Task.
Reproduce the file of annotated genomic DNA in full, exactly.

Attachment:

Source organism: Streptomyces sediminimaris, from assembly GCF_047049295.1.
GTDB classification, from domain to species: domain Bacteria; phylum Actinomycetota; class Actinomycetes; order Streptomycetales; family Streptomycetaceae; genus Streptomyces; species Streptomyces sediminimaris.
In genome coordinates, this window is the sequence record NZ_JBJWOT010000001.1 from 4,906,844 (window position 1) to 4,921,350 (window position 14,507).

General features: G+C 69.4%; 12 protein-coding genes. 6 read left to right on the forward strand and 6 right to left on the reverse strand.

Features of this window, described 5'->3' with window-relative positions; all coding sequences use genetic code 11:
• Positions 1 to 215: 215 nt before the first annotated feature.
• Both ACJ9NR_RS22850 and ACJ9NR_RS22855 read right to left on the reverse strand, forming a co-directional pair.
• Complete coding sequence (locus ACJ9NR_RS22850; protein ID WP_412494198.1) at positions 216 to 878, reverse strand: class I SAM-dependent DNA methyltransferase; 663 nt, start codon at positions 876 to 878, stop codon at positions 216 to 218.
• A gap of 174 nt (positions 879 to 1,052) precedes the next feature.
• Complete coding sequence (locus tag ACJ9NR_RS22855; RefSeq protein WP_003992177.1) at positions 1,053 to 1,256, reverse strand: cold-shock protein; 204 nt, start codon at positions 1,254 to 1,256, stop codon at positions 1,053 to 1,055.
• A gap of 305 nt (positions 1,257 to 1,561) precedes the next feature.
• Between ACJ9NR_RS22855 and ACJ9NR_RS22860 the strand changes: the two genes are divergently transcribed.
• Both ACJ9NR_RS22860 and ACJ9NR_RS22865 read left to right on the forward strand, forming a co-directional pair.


Source organism: Streptomyces sediminimaris, from assembly GCF_047049295.1.
GTDB classification, from domain to species: domain Bacteria; phylum Actinomycetota; class Actinomycetes; order Streptomycetales; family Streptomycetaceae; genus Streptomyces; species Streptomyces sediminimaris.
In genome coordinates, this window is the sequence record NZ_JBJWOT010000001.1 from 4,906,844 (window position 1) to 4,921,350 (window position 14,507).

General features: G+C 69.4%; 12 protein-coding genes. 6 read left to right on the forward strand and 6 right to left on the reverse strand.

Features of this window, described 5'->3' with window-relative positions; all coding sequences use genetic code 11:
• Positions 1 to 215: 215 nt before the first annotated feature.
• Both ACJ9NR_RS22850 and ACJ9NR_RS22855 read right to left on the reverse strand, forming a co-directional pair.
• Complete coding sequence (locus ACJ9NR_RS22850; protein ID WP_412494198.1) at positions 216 to 878, reverse strand: class I SAM-dependent DNA methyltransferase; 663 nt, start codon at positions 876 to 878, stop codon at positions 216 to 218.
• A gap of 174 nt (positions 879 to 1,052) precedes the next feature.
• Complete coding sequence (locus tag ACJ9NR_RS22855; RefSeq protein WP_003992177.1) at positions 1,053 to 1,256, reverse strand: cold-shock protein; 204 nt, start codon at positions 1,254 to 1,256, stop codon at positions 1,053 to 1,055.
• A gap of 305 nt (positions 1,257 to 1,561) precedes the next feature.
• Between ACJ9NR_RS22855 and ACJ9NR_RS22860 the strand changes: the two genes are divergently transcribed.
• Both ACJ9NR_RS22860 and ACJ9NR_RS22865 read left to right on the forward strand, forming a co-directional pair.